6) The Professionals, "Join the Professionals" b/w "Has Anybody Got an Alibi?" (Virgin V5426). And you thought punk was dead? Guess again. Rock’s own nasty boys are back again with an extremely good single full of Sex Pistols energy crossed with keen melody and an immaculate production by Mick Glossop. An album full of songs like the "A" side would be all right with me. A thunderer in the same vein as "The Great Rock ‘n’ Roll Swindle," it is everything rock isn’t these days: lively, kickass and nasty. It’s good to see that all the surviving Sex Pistols are doing so well. How about an album, fellows?
7) Jah Wobble, Jaki Liebezeit, Holger Czukay (Island 12 WIP 6701 ). Although this record is dedicated to the memory of Ian Curtis, it holds no resemblance to the haunting music he made with Joy Division. In fact, this disc holds no real resemblance to ANYTHING, except maybe Can and Pil, the former hunting grounds for these guys. This sounds more like a Wobble work than anything, with weird counter-rhythms punctuating almost-reggae instrumentation and melody-less singing, filtered to sound raspy. Poor Ian. This sort of trouble he doesn’t need. A curiosity, at best.
8) Magazine, About the Weather (Virgin VS 412-12). It says it’s an "extended version" of "About the Weather," but my album version clocks in at the same 4:03 as the single. What’s the joke? The "B" side’s two tunes are previously unreleased, and they are quite good indeed. "In the Dark" is a dark piece, sounding like a cross between B-(monster) movie soundtrack and Gary Numan. "Operative" is more familiar Magazine, something we can all live with. Sorry, so sorry, Howard, but why did you break this gang up?
Now for a few albums you’ll probably not see over here.
1) The Cure, Faith (Friction 0060.395). Sort of a strange hybrid of joy Division with Gary Numan. Heavy synthesizer and trebly bass make this difficult music, but well worth it (I can, however, do without the guitar). Very good effort, all around.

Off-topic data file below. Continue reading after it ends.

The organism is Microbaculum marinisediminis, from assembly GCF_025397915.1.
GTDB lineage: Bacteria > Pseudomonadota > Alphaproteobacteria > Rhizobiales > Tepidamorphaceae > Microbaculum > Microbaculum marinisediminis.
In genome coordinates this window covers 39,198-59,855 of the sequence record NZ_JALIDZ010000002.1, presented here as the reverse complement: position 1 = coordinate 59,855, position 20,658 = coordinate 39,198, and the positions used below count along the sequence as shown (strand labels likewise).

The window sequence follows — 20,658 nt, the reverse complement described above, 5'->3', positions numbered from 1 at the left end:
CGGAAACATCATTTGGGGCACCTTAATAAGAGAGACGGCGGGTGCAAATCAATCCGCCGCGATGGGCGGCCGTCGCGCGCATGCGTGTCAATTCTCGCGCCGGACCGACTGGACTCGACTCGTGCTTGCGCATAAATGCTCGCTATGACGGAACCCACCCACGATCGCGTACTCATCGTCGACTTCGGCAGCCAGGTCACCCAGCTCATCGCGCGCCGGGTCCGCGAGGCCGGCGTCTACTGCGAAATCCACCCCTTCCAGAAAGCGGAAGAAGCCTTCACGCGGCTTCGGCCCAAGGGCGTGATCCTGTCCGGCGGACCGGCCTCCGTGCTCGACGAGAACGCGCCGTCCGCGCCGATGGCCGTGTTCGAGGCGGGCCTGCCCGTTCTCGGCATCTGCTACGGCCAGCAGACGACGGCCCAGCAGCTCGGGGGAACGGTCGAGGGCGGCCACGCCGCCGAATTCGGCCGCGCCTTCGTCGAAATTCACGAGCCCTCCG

2) Colin Newman, Provisionally Entitled The Singing Fish (4AD CAD108). Wire’s last foothold on earth takes off, leaving behind a bizarre but accessible montage of ideas that work. Newman has always been a bit more "pop" than avant-garde cohorts B.C. Gilbert and Graham Lewis, but he moves more into their territory with this collection of "fish." Newman works in a more constrained fashion than Lewis and Gilbert, and the result is a tight LP, much more satisfying than anything to do with Wire since 154.
3) ½ Japanese, Loud (Armageddon ARM 7). Cacophony never sounded so good, but loud this album isn’t. In a way, it’s sort of disappointing after their brilliant 30 second blurb of "Paint It, Black" on Morgan-Fischer’s Miniatures. Anyway, the songs aren’t important. The lyrics (printed on a lyric sheet) aren’t important. It’s all sound. And these guys (and girl) sound uh, well, I dunno… They just sound. Hear before you buy.
4) Ken Lockie, The Impossible (Virgin V2187). Mr. Cowboy International charts new waters with this highly original and well-crafted LP. CI fans may be unimpressed with Lockie’s disregard for melody that made The Original Sin such a joy, but they’ll come over sooner or later. This may very well be released stateside, due to Virgin’s new contract with Epic Records, but don’t hold your breath. Get the import.